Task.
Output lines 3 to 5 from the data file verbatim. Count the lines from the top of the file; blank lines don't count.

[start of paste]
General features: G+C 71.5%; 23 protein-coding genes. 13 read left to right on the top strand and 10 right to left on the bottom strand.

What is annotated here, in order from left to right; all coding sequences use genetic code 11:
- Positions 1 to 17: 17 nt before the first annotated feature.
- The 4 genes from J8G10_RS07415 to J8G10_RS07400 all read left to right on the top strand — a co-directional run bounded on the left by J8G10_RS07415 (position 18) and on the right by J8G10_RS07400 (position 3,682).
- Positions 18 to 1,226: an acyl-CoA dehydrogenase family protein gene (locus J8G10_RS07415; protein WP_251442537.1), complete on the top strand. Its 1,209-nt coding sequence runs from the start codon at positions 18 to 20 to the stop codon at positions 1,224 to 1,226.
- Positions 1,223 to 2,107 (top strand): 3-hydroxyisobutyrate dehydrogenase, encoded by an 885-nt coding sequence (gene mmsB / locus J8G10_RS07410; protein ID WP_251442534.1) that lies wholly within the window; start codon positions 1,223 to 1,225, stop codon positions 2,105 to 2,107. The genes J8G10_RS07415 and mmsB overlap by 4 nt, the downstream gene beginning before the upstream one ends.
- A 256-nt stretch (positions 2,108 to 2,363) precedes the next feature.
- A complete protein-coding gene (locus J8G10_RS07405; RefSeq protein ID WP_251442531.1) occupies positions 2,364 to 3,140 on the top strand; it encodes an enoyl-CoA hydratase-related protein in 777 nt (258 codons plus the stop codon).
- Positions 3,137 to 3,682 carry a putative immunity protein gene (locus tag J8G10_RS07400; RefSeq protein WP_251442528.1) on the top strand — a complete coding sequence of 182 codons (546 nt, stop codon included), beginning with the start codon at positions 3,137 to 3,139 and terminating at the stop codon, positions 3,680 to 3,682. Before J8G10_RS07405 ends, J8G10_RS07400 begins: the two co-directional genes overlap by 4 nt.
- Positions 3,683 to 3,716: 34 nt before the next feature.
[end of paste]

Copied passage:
- Positions 1 to 17: 17 nt before the first annotated feature.
- The 4 genes from J8G10_RS07415 to J8G10_RS07400 all read left to right on the top strand — a co-directional run bounded on the left by J8G10_RS07415 (position 18) and on the right by J8G10_RS07400 (position 3,682).
- Positions 18 to 1,226: an acyl-CoA dehydrogenase family protein gene (locus J8G10_RS07415; protein WP_251442537.1), complete on the top strand. Its 1,209-nt coding sequence runs from the start codon at positions 18 to 20 to the stop codon at positions 1,224 to 1,226.